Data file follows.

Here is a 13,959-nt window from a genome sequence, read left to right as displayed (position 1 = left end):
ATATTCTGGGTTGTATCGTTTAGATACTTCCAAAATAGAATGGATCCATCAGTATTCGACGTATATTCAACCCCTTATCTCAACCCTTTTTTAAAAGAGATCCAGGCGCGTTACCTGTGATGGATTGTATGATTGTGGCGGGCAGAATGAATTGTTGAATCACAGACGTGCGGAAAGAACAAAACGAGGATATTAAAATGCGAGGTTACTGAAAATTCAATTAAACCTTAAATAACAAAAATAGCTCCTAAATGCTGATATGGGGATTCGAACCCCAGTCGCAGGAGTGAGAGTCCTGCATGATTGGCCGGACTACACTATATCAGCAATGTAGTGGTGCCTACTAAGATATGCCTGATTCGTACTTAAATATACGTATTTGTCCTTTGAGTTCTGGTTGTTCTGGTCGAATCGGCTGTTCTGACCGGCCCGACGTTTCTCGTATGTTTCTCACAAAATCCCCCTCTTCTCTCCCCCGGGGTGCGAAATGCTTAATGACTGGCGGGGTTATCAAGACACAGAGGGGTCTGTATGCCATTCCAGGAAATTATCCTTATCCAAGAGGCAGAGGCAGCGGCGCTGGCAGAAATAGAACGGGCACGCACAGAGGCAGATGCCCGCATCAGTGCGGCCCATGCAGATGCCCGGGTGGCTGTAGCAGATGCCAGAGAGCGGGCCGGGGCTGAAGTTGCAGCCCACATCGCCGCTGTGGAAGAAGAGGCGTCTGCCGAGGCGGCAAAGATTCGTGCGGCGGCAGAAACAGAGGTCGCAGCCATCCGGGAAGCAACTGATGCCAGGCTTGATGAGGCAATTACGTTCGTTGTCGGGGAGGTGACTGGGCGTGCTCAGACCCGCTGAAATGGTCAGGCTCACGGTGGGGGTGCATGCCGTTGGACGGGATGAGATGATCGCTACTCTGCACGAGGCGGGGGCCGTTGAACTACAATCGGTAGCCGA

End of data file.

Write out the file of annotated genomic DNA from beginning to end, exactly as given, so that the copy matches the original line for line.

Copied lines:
Here is a 13,959-nt window from a genome sequence, read left to right as displayed (position 1 = left end):
ATATTCTGGGTTGTATCGTTTAGATACTTCCAAAATAGAATGGATCCATCAGTATTCGACGTATATTCAACCCCTTATCTCAACCCTTTTTTAAAAGAGATCCAGGCGCGTTACCTGTGATGGATTGTATGATTGTGGCGGGCAGAATGAATTGTTGAATCACAGACGTGCGGAAAGAACAAAACGAGGATATTAAAATGCGAGGTTACTGAAAATTCAATTAAACCTTAAATAACAAAAATAGCTCCTAAATGCTGATATGGGGATTCGAACCCCAGTCGCAGGAGTGAGAGTCCTGCATGATTGGCCGGACTACACTATATCAGCAATGTAGTGGTGCCTACTAAGATATGCCTGATTCGTACTTAAATATACGTATTTGTCCTTTGAGTTCTGGTTGTTCTGGTCGAATCGGCTGTTCTGACCGGCCCGACGTTTCTCGTATGTTTCTCACAAAATCCCCCTCTTCTCTCCCCCGGGGTGCGAAATGCTTAATGACTGGCGGGGTTATCAAGACACAGAGGGGTCTGTATGCCATTCCAGGAAATTATCCTTATCCAAGAGGCAGAGGCAGCGGCGCTGGCAGAAATAGAACGGGCACGCACAGAGGCAGATGCCCGCATCAGTGCGGCCCATGCAGATGCCCGGGTGGCTGTAGCAGATGCCAGAGAGCGGGCCGGGGCTGAAGTTGCAGCCCACATCGCCGCTGTGGAAGAAGAGGCGTCTGCCGAGGCGGCAAAGATTCGTGCGGCGGCAGAAACAGAGGTCGCAGCCATCCGGGAAGCAACTGATGCCAGGCTTGATGAGGCAATTACGTTCGTTGTCGGGGAGGTGACTGGGCGTGCTCAGACCCGCTGAAATGGTCAGGCTCACGGTGGGGGTGCATGCCGTTGGACGGGATGAGATGATCGCTACTCTGCACGAGGCGGGGGCCGTTGAACTACAATCGGTAGCCGA